Kleber Gomes was 10 when he penned his first song about São Paulo. The year: 1985. The 1985 track: a punk rock tune about his home on its gritty southside.
One of five brothers and sisters born to migrants from north-east Brazil, the budding composers knew more than most about issues plaguing megacities – entrenched poverty, police violence, social discrimination.
Few, however, could have predicted how far such compositions would take Gomes. Today, the 36-year-old is one of Brazil's most critically acclaimed artists, a rapper, composer and urban poet, known by his stage name Criolo.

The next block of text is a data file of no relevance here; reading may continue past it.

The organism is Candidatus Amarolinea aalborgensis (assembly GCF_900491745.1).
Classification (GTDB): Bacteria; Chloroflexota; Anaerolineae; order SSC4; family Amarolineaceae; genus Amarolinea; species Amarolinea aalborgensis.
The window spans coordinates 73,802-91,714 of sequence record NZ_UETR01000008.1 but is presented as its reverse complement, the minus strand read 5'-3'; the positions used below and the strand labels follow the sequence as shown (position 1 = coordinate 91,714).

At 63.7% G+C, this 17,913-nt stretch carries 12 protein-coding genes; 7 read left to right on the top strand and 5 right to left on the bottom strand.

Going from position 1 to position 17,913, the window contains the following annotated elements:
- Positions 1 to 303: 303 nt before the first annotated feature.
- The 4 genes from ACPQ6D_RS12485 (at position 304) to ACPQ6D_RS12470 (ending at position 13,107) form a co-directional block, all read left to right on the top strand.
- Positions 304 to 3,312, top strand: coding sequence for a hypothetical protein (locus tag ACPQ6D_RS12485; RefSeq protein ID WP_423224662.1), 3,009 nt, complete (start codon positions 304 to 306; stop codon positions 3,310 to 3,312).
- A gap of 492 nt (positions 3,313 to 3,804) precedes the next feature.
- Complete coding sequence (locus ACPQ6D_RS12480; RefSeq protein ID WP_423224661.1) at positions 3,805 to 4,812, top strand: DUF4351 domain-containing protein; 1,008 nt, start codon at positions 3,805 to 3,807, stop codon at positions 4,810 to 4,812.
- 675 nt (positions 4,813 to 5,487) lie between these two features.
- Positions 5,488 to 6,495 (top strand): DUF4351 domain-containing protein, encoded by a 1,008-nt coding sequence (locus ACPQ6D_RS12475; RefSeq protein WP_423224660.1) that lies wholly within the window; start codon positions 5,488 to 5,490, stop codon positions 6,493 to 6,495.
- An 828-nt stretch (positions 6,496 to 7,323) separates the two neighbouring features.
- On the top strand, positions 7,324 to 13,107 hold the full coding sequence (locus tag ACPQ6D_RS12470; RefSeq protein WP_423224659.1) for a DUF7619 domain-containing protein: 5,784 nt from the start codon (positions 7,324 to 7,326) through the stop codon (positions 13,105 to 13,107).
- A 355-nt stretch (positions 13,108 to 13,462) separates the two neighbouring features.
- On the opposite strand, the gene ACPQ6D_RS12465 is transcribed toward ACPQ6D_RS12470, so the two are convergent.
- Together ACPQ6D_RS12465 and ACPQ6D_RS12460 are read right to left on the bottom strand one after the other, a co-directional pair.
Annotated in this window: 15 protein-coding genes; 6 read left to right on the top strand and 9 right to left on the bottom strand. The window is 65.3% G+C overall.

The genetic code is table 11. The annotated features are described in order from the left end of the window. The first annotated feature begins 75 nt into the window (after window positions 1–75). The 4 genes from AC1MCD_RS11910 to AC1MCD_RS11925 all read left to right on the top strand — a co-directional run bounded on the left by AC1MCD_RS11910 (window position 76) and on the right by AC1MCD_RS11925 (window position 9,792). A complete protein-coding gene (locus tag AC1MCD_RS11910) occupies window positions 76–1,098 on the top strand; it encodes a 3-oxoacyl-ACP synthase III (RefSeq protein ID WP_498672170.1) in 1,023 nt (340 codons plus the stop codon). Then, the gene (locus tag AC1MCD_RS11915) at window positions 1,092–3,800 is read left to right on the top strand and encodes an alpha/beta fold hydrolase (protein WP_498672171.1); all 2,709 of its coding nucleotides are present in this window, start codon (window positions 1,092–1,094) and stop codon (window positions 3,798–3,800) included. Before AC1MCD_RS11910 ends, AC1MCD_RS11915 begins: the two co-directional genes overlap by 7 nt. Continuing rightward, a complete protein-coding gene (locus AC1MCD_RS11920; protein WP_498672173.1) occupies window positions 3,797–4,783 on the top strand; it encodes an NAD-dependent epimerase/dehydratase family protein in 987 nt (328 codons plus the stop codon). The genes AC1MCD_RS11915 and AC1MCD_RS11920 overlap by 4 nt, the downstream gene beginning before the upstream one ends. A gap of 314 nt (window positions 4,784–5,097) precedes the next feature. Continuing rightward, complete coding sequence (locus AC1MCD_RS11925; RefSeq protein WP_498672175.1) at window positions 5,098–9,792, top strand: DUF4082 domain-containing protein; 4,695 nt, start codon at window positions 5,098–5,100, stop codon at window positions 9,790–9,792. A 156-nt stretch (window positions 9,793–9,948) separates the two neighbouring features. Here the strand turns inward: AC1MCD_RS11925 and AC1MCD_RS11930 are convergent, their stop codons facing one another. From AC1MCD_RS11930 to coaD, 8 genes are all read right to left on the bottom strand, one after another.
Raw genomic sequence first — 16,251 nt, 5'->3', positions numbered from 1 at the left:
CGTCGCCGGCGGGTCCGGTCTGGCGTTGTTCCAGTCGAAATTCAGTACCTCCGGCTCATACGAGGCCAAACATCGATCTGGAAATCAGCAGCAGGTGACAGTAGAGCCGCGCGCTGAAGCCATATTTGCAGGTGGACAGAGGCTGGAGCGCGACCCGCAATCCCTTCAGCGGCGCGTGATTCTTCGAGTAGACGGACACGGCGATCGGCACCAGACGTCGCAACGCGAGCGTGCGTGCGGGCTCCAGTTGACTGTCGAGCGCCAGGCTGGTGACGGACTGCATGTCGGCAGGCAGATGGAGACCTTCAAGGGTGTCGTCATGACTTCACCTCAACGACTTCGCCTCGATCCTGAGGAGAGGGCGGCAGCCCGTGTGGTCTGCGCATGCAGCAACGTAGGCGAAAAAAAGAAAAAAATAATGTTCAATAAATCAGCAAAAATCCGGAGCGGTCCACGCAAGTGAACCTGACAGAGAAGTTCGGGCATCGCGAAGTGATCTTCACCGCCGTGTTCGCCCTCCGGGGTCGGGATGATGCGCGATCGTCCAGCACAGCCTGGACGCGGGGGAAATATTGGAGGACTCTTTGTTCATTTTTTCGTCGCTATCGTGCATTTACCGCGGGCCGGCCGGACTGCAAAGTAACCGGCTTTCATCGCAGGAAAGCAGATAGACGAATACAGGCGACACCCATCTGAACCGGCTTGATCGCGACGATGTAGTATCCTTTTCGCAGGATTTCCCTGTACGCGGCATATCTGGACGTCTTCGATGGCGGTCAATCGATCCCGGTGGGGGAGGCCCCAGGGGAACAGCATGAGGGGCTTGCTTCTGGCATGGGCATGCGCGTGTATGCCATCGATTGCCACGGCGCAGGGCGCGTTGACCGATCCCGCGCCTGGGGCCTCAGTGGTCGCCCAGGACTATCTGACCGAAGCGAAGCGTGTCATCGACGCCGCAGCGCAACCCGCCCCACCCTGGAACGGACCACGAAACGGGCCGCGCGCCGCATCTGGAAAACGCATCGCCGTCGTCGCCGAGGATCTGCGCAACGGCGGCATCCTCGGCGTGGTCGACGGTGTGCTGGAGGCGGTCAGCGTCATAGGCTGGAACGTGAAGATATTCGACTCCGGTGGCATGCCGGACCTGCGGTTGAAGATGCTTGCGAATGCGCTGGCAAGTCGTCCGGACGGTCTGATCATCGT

Since his album Nó na Orelha was released last April to rave reviews, an avalanche of awards has transformed a once-struggling ghetto MC into a modern-day bard for the megacity: Criolo recently played his first gig in New York and will tour Europe and the US later this year.
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